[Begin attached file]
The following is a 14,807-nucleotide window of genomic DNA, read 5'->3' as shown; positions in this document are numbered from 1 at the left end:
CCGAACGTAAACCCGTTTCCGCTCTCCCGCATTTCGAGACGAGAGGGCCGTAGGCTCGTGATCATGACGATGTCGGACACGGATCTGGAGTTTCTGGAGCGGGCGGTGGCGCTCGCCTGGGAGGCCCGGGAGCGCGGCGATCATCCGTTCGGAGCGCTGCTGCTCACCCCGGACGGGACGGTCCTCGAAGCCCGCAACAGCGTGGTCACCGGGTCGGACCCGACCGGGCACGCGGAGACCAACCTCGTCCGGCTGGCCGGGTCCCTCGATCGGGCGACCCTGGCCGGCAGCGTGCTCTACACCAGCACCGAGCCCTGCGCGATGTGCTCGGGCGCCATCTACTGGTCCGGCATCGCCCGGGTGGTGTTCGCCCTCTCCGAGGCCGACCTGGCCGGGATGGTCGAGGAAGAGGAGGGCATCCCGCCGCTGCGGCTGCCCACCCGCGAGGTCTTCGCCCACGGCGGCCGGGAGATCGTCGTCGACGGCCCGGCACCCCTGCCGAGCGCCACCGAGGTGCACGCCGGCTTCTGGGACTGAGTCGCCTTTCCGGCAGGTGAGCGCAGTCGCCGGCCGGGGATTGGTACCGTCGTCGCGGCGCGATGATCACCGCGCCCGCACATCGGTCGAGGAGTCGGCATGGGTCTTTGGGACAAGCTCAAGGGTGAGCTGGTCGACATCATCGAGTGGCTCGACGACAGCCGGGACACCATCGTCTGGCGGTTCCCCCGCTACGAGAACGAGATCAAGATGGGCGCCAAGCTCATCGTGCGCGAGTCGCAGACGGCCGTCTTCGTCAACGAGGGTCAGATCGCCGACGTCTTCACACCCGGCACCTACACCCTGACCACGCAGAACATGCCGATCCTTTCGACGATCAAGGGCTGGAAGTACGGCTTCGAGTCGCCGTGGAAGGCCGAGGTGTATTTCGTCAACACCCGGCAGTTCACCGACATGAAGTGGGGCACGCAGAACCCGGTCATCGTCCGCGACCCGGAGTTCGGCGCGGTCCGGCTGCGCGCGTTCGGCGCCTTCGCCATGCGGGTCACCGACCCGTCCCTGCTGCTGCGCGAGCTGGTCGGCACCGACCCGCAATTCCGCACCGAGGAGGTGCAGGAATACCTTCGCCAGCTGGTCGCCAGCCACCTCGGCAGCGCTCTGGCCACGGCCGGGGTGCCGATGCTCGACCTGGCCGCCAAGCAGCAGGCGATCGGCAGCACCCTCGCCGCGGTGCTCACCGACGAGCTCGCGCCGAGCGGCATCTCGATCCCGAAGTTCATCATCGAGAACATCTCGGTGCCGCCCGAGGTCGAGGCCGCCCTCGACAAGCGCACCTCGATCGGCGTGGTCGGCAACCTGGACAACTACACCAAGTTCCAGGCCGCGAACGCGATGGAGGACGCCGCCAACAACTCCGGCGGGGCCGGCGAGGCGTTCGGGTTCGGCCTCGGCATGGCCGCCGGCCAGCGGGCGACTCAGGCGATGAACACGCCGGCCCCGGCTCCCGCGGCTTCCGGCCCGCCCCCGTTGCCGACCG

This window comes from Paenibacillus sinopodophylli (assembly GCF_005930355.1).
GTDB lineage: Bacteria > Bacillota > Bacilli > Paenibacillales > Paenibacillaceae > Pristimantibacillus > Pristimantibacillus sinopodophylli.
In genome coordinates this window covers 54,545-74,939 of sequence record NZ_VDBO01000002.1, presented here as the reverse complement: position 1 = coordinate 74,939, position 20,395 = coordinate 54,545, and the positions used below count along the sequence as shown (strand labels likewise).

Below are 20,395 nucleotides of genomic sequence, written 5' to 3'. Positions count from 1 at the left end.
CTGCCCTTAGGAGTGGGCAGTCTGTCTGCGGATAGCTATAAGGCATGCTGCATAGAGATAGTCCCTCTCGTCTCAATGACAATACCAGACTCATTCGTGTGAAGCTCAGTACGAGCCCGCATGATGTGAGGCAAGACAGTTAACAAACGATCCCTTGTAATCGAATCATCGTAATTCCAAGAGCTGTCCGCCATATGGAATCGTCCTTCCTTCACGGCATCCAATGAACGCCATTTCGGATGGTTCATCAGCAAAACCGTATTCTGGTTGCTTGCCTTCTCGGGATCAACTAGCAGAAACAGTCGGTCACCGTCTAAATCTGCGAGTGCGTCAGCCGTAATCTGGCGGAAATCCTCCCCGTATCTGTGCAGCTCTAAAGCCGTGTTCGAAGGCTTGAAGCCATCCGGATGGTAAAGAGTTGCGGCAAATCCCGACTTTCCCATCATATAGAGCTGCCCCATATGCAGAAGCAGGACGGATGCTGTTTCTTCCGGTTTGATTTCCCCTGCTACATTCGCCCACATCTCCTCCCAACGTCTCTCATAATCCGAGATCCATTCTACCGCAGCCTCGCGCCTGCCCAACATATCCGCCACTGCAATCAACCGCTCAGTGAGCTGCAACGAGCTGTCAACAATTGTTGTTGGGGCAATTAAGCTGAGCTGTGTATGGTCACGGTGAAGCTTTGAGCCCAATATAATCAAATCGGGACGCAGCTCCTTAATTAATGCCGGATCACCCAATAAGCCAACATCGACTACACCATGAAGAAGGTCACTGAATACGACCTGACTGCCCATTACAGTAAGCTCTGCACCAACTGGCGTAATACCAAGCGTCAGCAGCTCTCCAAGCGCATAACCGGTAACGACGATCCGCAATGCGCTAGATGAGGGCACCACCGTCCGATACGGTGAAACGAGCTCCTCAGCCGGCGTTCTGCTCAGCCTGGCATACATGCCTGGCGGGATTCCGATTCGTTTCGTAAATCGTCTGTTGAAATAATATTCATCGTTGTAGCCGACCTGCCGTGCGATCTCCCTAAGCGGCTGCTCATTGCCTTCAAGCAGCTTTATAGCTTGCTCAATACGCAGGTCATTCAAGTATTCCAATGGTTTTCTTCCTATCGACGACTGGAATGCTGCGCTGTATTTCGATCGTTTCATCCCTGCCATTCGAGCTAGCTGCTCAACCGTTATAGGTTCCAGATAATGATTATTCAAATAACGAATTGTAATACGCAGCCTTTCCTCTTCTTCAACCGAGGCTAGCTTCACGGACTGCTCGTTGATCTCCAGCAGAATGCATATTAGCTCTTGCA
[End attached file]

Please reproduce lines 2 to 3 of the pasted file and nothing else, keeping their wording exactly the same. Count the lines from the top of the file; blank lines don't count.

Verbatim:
CCGAACGTAAACCCGTTTCCGCTCTCCCGCATTTCGAGACGAGAGGGCCGTAGGCTCGTGATCATGACGATGTCGGACACGGATCTGGAGTTTCTGGAGCGGGCGGTGGCGCTCGCCTGGGAGGCCCGGGAGCGCGGCGATCATCCGTTCGGAGCGCTGCTGCTCACCCCGGACGGGACGGTCCTCGAAGCCCGCAACAGCGTGGTCACCGGGTCGGACCCGACCGGGCACGCGGAGACCAACCTCGTCCGGCTGGCCGGGTCCCTCGATCGGGCGACCCTGGCCGGCAGCGTGCTCTACACCAGCACCGAGCCCTGCGCGATGTGCTCGGGCGCCATCTACTGGTCCGGCATCGCCCGGGTGGTGTTCGCCCTCTCCGAGGCCGACCTGGCCGGGATGGTCGAGGAAGAGGAGGGCATCCCGCCGCTGCGGCTGCCCACCCGCGAGGTCTTCGCCCACGGCGGCCGGGAGATCGTCGTCGACGGCCCGGCACCCCTGCCGAGCGCCACCGAGGTGCACGCCGGCTTCTGGGACTGAGTCGCCTTTCCGGCAGGTGAGCGCAGTCGCCGGCCGGGGATTGGTACCGTCGTCGCGGCGCGATGATCACCGCGCCCGCACATCGGTCGAGGAGTCGGCATGGGTCTTTGGGACAAGCTCAAGGGTGAGCTGGTCGACATCATCGAGTGGCTCGACGACAGCCGGGACACCATCGTCTGGCGGTTCCCCCGCTACGAGAACGAGATCAAGATGGGCGCCAAGCTCATCGTGCGCGAGTCGCAGACGGCCGTCTTCGTCAACGAGGGTCAGATCGCCGACGTCTTCACACCCGGCACCTACACCCTGACCACGCAGAACATGCCGATCCTTTCGACGATCAAGGGCTGGAAGTACGGCTTCGAGTCGCCGTGGAAGGCCGAGGTGTATTTCGTCAACACCCGGCAGTTCACCGACATGAAGTGGGGCACGCAGAACCCGGTCATCGTCCGCGACCCGGAGTTCGGCGCGGTCCGGCTGCGCGCGTTCGGCGCCTTCGCCATGCGGGTCACCGACCCGTCCCTGCTGCTGCGCGAGCTGGTCGGCACCGACCCGCAATTCCGCACCGAGGAGGTGCAGGAATACCTTCGCCAGCTGGTCGCCAGCCACCTCGGCAGCGCTCTGGCCACGGCCGGGGTGCCGATGCTCGACCTGGCCGCCAAGCAGCAGGCGATCGGCAGCACCCTCGCCGCGGTGCTCACCGACGAGCTCGCGCCGAGCGGCATCTCGATCCCGAAGTTCATCATCGAGAACATCTCGGTGCCGCCCGAGGTCGAGGCCGCCCTCGACAAGCGCACCTCGATCGGCGTGGTCGGCAACCTGGACAACTACACCAAGTTCCAGGCCGCGAACGCGATGGAGGACGCCGCCAACAACTCCGGCGGGGCCGGCGAGGCGTTCGGGTTCGGCCTCGGCATGGCCGCCGGCCAGCGGGCGACTCAGGCGATGAACACGCCGGCCCCGGCTCCCGCGGCTTCCGGCCCGCCCCCGTTGCCGACCG

This window comes from Paenibacillus sinopodophylli (assembly GCF_005930355.1).